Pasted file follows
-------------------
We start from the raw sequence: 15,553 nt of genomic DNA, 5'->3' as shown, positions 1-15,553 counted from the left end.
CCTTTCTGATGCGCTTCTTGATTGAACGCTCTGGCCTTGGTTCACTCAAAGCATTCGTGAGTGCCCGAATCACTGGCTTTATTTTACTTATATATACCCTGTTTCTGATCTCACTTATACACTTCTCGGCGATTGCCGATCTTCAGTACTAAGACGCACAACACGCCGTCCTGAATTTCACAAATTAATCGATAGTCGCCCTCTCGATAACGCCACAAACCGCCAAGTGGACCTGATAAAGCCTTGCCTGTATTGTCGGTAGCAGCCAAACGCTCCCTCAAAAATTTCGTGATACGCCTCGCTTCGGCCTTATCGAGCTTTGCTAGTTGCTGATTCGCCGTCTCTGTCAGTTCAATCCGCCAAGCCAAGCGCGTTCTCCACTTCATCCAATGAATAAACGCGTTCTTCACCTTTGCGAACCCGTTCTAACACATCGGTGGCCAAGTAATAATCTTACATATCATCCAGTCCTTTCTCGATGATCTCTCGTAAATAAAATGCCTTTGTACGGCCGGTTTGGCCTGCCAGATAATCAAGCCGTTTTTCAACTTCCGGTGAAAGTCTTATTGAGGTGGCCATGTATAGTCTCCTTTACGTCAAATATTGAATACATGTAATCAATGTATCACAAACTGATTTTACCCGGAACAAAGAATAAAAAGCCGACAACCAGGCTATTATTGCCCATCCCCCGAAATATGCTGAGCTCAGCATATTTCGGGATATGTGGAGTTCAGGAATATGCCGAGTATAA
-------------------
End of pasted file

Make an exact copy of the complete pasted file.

We start from the raw sequence: 15,553 nt of genomic DNA, 5'->3' as shown, positions 1-15,553 counted from the left end.
CCTTTCTGATGCGCTTCTTGATTGAACGCTCTGGCCTTGGTTCACTCAAAGCATTCGTGAGTGCCCGAATCACTGGCTTTATTTTACTTATATATACCCTGTTTCTGATCTCACTTATACACTTCTCGGCGATTGCCGATCTTCAGTACTAAGACGCACAACACGCCGTCCTGAATTTCACAAATTAATCGATAGTCGCCCTCTCGATAACGCCACAAACCGCCAAGTGGACCTGATAAAGCCTTGCCTGTATTGTCGGTAGCAGCCAAACGCTCCCTCAAAAATTTCGTGATACGCCTCGCTTCGGCCTTATCGAGCTTTGCTAGTTGCTGATTCGCCGTCTCTGTCAGTTCAATCCGCCAAGCCAAGCGCGTTCTCCACTTCATCCAATGAATAAACGCGTTCTTCACCTTTGCGAACCCGTTCTAACACATCGGTGGCCAAGTAATAATCTTACATATCATCCAGTCCTTTCTCGATGATCTCTCGTAAATAAAATGCCTTTGTACGGCCGGTTTGGCCTGCCAGATAATCAAGCCGTTTTTCAACTTCCGGTGAAAGTCTTATTGAGGTGGCCATGTATAGTCTCCTTTACGTCAAATATTGAATACATGTAATCAATGTATCACAAACTGATTTTACCCGGAACAAAGAATAAAAAGCCGACAACCAGGCTATTATTGCCCATCCCCCGAAATATGCTGAGCTCAGCATATTTCGGGATATGTGGAGTTCAGGAATATGCCGAGTATAA